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Database Migrations In A Pluggable Module System Using A Graph Algorithm

written by Sudheer Satyanarayana on 2021-02-03

In this blog post, I will explain how I implemented a graph algorithm to solve the database migration problem in an application pluggable module system.


Gavika Web Framework has a pluggable module system. The modules can be developed independently. They can be installed, upgraded and removed from the main application. Gavika Web Framework is written using Python, Flask, SQLAlchemy and a bunch of other technologies and libraries.

The main application uses Alembic to manage database migrations.

Each module has its own database schema that resides alongside of the main application's database schema. Typically, modules have their own tables. As a module evolves it has needs to add or remove tables or columns. There is a migration system in place to handle such database schema changes on a module level. The framework uses more or less the same file system structure and conventions as Alembic.

└── versions

This is the directory structure inside a module. The files, and contain the actual migrations.

Contents of

revision = "1"
down_revision = None

def upgrade():

Contents of

revision = "2"
down_revision = "1"
def upgrade():

Every revision file contains revision and down_revision at minimum. The revision file indicates that the revision is "2" and it comes after "1". Notice that the revision is a string. The number is used in the string for convenience. The revision could be something like aasdeeeedd or some kind of UUID or hash that do not follow a sequence. A sequence of numbers is not suitable for software that uses different branches. For the purpose of brevity, we demonstrate a simple use case. Therefore the revisions are 1, 2 and 3. In addition to the revision information, the revision file contains the upgrade method. This method contains the actual code to modify the schema. Typically they are calls to op.create_table, op.alter_table, etc.

Implementation Of The Migration Algorithm

Networkx library is used to implement the graph algorithm.

  1. Scan the versions directory for revision files. Create a digraph using nx.DiGraph() method.
  2. Use importlib.machinery.SourceFileLoader to load the Python source code of the revision file.
  3. From the loaded source file, read down_revision. Use down_revision and revision to form an edge in the graph. Add the edge to the edges list.
  4. Add the edges to the graph.
  5. Find the sink of the graph.
  6. Find the shortest path from last revision mark to sink.
  7. Iterate the path and call the upgrade method
    module_revisions_path = (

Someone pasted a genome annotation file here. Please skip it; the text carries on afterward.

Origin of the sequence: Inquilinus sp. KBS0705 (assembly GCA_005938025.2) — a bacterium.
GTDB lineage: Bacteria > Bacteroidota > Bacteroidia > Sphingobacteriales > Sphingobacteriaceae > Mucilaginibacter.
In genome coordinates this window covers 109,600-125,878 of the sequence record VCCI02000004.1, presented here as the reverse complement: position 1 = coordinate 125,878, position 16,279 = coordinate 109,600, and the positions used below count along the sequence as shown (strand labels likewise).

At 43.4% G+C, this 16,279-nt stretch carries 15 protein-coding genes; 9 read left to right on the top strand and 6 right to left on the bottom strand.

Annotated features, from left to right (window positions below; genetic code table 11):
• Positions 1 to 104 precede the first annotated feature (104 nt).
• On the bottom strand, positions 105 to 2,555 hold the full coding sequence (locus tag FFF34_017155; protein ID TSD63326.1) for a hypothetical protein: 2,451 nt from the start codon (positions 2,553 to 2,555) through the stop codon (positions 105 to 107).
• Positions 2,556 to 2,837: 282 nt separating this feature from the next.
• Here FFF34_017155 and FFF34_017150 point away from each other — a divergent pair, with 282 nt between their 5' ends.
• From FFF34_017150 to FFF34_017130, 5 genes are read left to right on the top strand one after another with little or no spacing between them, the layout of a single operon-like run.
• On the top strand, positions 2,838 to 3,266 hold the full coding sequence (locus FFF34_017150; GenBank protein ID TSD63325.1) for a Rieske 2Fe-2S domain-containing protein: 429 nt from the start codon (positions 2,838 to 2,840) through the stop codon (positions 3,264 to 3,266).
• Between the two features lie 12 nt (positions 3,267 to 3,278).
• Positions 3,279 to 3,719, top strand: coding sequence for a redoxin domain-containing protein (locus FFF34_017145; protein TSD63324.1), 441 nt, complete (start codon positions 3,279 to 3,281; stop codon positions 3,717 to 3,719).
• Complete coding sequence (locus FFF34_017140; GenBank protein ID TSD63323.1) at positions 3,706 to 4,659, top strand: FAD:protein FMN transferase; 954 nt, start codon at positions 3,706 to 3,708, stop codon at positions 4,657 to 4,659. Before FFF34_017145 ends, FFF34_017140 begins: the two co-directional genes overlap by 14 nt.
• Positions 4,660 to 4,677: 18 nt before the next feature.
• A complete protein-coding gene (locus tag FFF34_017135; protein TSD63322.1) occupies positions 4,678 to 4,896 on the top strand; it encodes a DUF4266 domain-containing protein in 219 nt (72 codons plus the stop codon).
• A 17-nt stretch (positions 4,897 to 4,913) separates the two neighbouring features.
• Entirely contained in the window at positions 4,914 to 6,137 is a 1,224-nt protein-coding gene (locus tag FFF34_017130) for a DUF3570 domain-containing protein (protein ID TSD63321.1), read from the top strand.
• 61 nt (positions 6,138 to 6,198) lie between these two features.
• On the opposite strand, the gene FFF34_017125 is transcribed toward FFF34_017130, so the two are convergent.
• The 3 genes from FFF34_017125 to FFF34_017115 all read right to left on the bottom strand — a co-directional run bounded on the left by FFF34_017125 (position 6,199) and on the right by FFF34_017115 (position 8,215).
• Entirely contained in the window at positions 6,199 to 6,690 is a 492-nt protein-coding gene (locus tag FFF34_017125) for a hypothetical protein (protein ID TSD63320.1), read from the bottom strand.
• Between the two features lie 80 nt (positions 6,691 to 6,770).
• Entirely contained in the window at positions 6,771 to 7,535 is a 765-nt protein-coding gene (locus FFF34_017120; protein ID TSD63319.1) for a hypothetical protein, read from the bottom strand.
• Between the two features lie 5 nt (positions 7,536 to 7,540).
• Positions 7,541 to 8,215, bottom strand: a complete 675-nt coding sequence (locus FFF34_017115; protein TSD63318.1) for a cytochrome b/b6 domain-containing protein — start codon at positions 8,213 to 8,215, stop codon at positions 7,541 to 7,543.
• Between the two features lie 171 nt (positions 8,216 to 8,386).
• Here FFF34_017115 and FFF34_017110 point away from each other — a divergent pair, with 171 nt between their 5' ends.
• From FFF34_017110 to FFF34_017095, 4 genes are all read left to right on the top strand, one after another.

if os.path.exists(module_revisions_path):
            G = nx.DiGraph()
            edges = []
            revision_modules = {}
            for revision_file in os.listdir(module_revisions_path):
                if revision_file in ["", "__pycache__"]:
                loader = importlib.machinery.SourceFileLoader(
                python_module = types.ModuleType(
                down_revision = python_module.down_revision
                if down_revision is None:
                    down_revision = "START"
                edges.append((down_revision, python_module.revision))
                revision_modules[python_module.revision] = python_module
            sink = list(topological_sort(G))[-1:][0]
            if not module.last_revision:
                last_revision = "START"
                last_revision = module.last_revision
            revision_path = shortest_path(G, last_revision, sink)
            revision_path = revision_path[
            ]  # The first node is current/source node, omit it
            for revision_path_item in revision_path:
                revision_python_module = revision_modules[revision_path_item]
                module.last_revision = revision_python_module.revision

Further optimization

Mathematically, the revisions can be thought of as a directed path graph. The shortest path from source to sink becomes obvious in the directed path graph. There is only one way to traverse the path. There is no need to compute shortest path. All we need is a path. The closest solution I found in NetworkX was the shortest_path method. I do not know whether there is a better alternative to compute the path of the path graph in NetworkX or otherwise. That is an open question I would like to pursue at some point in future.

Tags: pluggable module flask python sqlalchemy alembic GF Gavika Web Framework